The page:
assess different psychological approaches to study

Topics: Psychology, Cognition, Human Pages: 6 (2205 words) Published: November 15, 2013
Assess Different Psychological approaches to Study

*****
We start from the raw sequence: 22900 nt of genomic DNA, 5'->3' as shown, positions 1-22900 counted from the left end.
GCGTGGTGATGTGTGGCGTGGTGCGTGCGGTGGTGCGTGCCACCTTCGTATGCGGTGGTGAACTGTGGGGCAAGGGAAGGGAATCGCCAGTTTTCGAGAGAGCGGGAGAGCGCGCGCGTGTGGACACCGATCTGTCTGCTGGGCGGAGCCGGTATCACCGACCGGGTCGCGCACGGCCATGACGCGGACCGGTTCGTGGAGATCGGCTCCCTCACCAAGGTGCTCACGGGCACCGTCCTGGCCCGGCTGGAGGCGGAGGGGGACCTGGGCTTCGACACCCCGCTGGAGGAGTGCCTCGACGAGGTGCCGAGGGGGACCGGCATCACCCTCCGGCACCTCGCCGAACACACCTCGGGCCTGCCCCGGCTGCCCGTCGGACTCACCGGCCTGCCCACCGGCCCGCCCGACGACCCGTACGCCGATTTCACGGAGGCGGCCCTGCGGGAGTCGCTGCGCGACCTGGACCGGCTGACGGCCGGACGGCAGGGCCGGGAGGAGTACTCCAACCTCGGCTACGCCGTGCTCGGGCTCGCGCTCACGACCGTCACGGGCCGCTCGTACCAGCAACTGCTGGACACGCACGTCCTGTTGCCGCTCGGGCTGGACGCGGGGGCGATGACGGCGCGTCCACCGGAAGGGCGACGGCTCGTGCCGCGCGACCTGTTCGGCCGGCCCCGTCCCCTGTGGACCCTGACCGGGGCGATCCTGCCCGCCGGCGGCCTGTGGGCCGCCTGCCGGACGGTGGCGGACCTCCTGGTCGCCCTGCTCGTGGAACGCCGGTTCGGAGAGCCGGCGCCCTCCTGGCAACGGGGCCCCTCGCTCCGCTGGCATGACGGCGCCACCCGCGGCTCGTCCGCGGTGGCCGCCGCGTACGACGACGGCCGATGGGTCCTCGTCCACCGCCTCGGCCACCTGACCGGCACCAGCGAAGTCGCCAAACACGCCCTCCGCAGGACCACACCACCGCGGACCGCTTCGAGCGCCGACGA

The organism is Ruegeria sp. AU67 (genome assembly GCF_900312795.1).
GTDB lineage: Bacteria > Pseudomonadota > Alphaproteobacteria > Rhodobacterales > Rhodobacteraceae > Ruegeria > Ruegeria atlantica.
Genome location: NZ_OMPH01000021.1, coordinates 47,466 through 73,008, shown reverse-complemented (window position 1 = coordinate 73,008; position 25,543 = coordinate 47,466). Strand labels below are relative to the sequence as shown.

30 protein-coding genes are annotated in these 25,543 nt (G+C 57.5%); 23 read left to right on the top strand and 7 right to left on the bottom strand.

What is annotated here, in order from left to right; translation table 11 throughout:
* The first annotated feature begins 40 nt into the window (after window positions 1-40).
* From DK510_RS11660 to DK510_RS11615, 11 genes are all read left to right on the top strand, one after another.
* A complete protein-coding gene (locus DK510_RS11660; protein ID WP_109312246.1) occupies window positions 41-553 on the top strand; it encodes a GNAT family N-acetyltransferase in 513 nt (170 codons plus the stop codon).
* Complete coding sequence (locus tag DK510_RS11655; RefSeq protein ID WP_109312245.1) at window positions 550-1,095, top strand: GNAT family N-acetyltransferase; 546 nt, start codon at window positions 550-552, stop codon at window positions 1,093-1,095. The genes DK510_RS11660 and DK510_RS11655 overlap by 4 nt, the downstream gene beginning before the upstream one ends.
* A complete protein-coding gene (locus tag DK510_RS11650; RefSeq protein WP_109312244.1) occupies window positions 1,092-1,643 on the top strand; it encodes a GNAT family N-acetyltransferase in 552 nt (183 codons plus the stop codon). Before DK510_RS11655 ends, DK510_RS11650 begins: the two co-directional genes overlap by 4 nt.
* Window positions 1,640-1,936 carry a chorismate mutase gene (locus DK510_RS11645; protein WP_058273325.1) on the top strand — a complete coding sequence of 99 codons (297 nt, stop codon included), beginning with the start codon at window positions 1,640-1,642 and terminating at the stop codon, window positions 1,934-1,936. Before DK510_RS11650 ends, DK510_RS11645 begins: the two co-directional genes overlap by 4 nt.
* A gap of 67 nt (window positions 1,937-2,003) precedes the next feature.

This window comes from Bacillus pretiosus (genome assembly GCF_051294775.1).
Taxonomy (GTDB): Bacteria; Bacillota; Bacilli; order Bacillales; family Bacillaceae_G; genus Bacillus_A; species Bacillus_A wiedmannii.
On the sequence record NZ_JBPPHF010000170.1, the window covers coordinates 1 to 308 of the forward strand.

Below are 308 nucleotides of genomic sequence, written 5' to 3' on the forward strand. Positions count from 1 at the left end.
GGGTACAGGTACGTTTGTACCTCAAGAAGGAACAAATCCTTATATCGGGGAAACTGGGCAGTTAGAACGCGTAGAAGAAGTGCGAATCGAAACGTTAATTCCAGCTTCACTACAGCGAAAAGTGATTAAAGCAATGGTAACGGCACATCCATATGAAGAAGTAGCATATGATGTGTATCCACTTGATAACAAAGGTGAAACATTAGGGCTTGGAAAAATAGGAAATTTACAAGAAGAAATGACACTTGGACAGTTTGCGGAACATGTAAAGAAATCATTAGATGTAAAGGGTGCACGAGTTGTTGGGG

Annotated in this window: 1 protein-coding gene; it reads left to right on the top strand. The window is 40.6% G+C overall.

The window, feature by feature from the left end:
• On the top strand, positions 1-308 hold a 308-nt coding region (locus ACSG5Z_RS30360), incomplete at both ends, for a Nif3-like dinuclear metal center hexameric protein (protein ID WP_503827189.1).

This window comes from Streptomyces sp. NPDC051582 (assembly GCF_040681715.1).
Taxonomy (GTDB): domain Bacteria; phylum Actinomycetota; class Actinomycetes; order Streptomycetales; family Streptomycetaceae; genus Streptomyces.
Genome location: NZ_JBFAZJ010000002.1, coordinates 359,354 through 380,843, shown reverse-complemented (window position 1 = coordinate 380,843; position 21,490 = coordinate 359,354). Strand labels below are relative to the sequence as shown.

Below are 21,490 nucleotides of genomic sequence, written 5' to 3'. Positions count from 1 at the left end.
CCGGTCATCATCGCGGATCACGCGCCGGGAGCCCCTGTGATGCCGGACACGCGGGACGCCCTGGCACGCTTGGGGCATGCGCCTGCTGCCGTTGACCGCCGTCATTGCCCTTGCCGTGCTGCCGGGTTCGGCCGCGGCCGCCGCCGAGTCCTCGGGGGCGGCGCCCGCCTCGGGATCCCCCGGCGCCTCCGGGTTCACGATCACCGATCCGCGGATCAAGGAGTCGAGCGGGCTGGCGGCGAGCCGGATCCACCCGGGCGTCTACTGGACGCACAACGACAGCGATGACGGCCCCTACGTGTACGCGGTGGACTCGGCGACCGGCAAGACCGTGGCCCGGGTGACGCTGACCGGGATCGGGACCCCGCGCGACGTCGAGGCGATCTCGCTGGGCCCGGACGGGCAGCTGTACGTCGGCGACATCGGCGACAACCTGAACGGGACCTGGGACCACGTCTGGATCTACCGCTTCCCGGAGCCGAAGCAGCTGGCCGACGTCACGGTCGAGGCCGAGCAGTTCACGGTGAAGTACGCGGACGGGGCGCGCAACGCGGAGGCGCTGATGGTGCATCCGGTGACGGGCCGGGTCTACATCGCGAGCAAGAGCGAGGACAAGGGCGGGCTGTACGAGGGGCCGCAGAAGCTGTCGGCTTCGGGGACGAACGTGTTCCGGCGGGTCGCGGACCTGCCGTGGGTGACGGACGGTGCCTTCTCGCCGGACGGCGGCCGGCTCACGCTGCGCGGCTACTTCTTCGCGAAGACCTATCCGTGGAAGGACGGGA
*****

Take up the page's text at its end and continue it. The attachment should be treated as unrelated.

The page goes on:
To be able to assess all five psychological approaches to study you need to understand what they are and how they work. All five approaches have their own strengths and weaknesses and they all have their own theories which explain human behaviour, the only problem is not all of them agree that their theories and studies are correct. The Behaviourist approach believe that human beings are able to learn all types of behaviours through the environment they grow up in, its believes that we learn these behaviours through using theories, such as, Ivan Pavlov’s Classical Conditioning and Burrhus Frederic Skinner’s Operant Conditioning. Both of which show that behaviour can be learnt by training the mind of an individual to behave in a certain way, for example, potty training an infant. This approach also believes that human beings have no free will which in turn means that their behaviour is resolute by their surroundings. When a new born baby is born behaviourist believe that their minds are ‘tabula rasa’ which means a blank state. For example, the little Albert experiment which was carried out by Watson and Rayner, where they conditioned an infant boy, which they called Albert B also known as little Albert, to fear a white rat. This experiment was the first ever study within psychology that proved classical conditioning can transpire within humans not just within animals. Watson and Rayner made sure their study was strictly carried out within a controlled environment and their findings were carefully documented. Doing this ensured Watson and Rayner study could be proven if this experiment was to occur again. As the experiment was carefully documented and controlled; which meant they were ensuring there were no problems with reliability. This was another way in which Watson and Rayner backed up their evidence. Nevertheless, nowadays this experiment would not be allowed to be carried out as it is unethical; as you cannot compare the behaviours of humans with those of animals; and goes against the ethical principles, such as, non-maleficence and beneficence. It lacks ecological validity, as little Albert may have come across or developed these fears before the experiment took place, if someone was to perform this experiment on other children it would be less likely to create the same response. This is due to the fact they only carried out this experiment on one child which makes it less reliable than if a sample of children were used. Watson and Rayner’s research overweighed the welfare of little Albert. In the future there is a high chance for little Albert to encounter emotional damage due to the study. During the experiment they did not take little Albert’s best interests into consideration, even more he was unable to consent to take part in this study. All the stages which were carried out for this study were created within a controlled lab instead of creating they within a real life environment, the main problem with carrying out the experiments within a lab is whether or not little Albert would have the same reaction when he is in an environment he recognises, for instances, the hospital he was used to. The psychodynamic approach believes that all the behaviours and feelings of an individual are strongly influenced by their unconscious motives, and that an individual’s personality is made up of three main areas, these are the id, ego and super ego. The id is the impulsive part of a human being’s mind that directly responds to their instincts. The ego becomes an element of the id and it is there for working a person’s rational ways to which it can please the id’s demands. The super ego is to control the id’s impulses which include aggression and sex; it also persuades the ego to go towards moralistic ambitions instead of realistic one and is also there the help an individual the endeavour for excellence. This approach says that an adult’s behaviours and feelings are...
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